Obviously, Matthew (now the same age as Adam was in the series) visiting Milbury with his teenage son is a deliberate parallel with the original, duality being one of the main motifs in Children of the Stones, but there isn’t a great deal of characterisation or variation in the dialogue to helpfully distinguish between the three relatively interchangeable characters of Adam, Matthew and Tom, which certainly isn’t helped by the fact that Adam and Matthew share the same profession, with Tom being a budding astrophysicist, too.
There are times when the narrative switches between Tom and Su conversing and Matthew and Sandra conversing, and I found myself forgetting who was actually speaking. Again – this was probably intentional, but the fact that there are budding romances between both Tom and Su and Matthew and Sandra didn’t make it any less muddled.
Not to mention that the romance between Su and Tom feels slightly disturbing as they both refer to Adam as their grandfather. It’s not as bad as it sounds – Adam married Margaret after the events of the original, making Sandra his step-daughter, and Sandra then adopted Su, so nobody is technically related by blood, but still, it feels messy.
The ‘Happy Ones’ are possessed
Whilst the ‘Happy Ones’ in Children of the Stones were described as being “possessed”, that concept is taken to a much further extreme in this novel, with the evil Jarman (whom, they discover, has appeared throughout history as ‘The Count of St. Germain’) taking over Tom’s mind, and even trying to achieve a terrifying ‘symbiosis’, to the point that his body begins to transform.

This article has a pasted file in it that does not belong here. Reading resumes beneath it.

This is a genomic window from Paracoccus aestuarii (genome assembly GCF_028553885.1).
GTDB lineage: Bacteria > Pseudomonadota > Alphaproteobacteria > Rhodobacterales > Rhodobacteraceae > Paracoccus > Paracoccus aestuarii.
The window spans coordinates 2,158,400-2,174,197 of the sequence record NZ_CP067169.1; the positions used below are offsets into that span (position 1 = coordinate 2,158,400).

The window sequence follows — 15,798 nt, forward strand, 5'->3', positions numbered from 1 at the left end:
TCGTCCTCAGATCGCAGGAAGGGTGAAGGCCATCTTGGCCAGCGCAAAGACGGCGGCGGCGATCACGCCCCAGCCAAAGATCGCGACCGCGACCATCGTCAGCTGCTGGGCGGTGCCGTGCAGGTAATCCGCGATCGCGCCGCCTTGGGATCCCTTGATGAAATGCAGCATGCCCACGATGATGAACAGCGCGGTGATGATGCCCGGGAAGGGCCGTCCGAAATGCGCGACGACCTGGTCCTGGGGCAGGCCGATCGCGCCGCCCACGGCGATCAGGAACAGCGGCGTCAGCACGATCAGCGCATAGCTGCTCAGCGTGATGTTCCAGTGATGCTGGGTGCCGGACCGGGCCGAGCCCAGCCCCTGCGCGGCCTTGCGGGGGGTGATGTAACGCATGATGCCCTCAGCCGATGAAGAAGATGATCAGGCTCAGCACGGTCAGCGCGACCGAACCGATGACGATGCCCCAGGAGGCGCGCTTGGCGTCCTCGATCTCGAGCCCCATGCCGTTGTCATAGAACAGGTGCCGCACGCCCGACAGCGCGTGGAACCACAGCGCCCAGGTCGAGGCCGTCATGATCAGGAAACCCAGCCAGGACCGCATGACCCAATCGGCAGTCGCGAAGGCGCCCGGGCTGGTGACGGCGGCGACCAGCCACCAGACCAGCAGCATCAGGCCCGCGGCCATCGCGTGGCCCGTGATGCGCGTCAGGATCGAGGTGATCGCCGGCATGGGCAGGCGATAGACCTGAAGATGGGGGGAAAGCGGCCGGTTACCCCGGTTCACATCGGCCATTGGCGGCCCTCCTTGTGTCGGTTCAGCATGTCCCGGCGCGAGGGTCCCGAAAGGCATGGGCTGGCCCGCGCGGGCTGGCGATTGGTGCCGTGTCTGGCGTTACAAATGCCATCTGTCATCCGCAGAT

Whilst this may be an unfair comparison, by pure coincidence the novel I had finished reading before picking this one up was William Peter Blatty’s ‘The Exorcist’, and I’m afraid to say that the demonic possession elements of ‘Return to the Stones’ greatly suffered in its shadow.
But whilst Burham’s writing style is not the most florid, there is no denying the creepiness of the imagery, particularly a brain surgery scene in which a grotesque white squid-like creature is removed from Tom’s frontal lobe.
This, coupled with bizarre visions of Sumerian fish-gods burying something beneath the Milbury circle, does make me wonder what this would have been like as a TV series.
With actors able to flesh out the sometimes stilted, overly-expositional dialogue, would it have been as memorable and nightmarish as its predecessor? Quite possibly.
That said, there are times when the character of Adam really shines through, and it’s impossible not to hear the late great Gareth Thomas delivering his lines, particularly when raging at technology, or ‘Dame Electronica’ as he puts it.
And therein lies the tragedy, there is nobody else who could fill that role, so a live action adaptation seems unlikely. (Although Katherine Levy, who played Sandra in the original, did allude to reprising her character for an audio adaptation. Big Finish, perhaps?)
‘Return to the Stones’ is by no means a bad book, it simply fails to be to literature what its predecessor was to television. It’s a great story, and an enjoyable read, but one that will probably only be truly appreciated by die-hard fans of the original.